Thursday, May 30, 2013

Downey Softener: Iron Man 3

Robert Downey Jr. (right) as Tony Stark, in Iron Man 3

Iron Man 3 is a pre-programmed summer blockbuster (of the sort that now opens in the middle of spring) and the second sequel in a comic-book movie franchise (that also ties into the Avengers mega-franchise), but it’s also a Robert Downey, Jr., so attention must be paid. For most of the past quarter of a century, Downey has been the most gifted and unpredictable American movie actor under fifty, which is an official-statistics-sounding way of saying that he’s the best actor in English-language movies who isn’t Morgan Freeman or Daniel Day-Lewis. Iron Man 3 represents a reunion for Downey and Shane Black, who directed the movie and is credited, along with Drew Pearce, with writing the screenplay.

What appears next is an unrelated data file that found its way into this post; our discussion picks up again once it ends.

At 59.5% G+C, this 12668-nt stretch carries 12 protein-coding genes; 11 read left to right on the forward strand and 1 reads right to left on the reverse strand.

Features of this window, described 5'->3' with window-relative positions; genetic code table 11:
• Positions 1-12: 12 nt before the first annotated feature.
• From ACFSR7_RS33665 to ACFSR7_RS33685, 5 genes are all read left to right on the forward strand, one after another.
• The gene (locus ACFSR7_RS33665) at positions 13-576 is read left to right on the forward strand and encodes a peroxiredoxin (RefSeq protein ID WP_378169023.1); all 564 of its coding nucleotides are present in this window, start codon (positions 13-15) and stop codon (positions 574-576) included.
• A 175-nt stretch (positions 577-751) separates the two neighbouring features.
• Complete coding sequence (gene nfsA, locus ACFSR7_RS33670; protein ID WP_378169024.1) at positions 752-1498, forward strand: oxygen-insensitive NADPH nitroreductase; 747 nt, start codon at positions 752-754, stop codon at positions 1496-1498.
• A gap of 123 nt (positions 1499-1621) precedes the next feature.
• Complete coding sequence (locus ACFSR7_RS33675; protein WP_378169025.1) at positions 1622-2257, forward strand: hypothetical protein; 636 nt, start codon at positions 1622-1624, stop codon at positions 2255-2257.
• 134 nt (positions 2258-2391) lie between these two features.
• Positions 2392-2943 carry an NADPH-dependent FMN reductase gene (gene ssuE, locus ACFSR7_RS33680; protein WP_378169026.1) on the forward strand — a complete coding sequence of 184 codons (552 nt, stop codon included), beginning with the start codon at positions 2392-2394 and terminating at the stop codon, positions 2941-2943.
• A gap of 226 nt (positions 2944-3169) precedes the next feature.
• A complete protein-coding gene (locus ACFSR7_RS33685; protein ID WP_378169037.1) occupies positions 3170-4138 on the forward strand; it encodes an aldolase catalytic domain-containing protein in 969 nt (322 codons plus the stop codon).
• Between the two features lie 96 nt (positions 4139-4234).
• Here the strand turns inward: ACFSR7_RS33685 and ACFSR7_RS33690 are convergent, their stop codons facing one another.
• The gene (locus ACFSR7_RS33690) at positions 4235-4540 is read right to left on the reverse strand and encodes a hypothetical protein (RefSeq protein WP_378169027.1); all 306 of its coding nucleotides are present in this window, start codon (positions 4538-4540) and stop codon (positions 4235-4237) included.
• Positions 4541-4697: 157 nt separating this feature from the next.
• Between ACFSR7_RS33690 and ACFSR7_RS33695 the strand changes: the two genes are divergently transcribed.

In 1995, when Downey was ready to return from the wreckage of his personal life that had made him uninsurable and therefore all but unemployable in Hollywood, it was Black who gave him his first high-profile leading role in years. That was in Black’s directorial feature, the insanely overpraised, inanely self-satisfied Kiss Kiss Bang Bang, a jabbering, sweat-soaked exercise in post-Tarantino cool that thrilled film festival patrons and movie geeks who enjoy feeling knowing about the entertainment industry and have outgrown Entertainment Weekly. (In an earlier life, which is a lot closer to the one he’s living now than he may realize, Black was rich and infamous as the screenwriter of Lethal Weapon, The Last Boy Scout, Last Action Hero, and The Long Kiss Goodnight. Watching him play wisecracking, indie genre deconstructionist was like seeing the meathead captain of the high school football team sing about the evils of curfew and girls who don’t put out while rocking out with his grunge band.)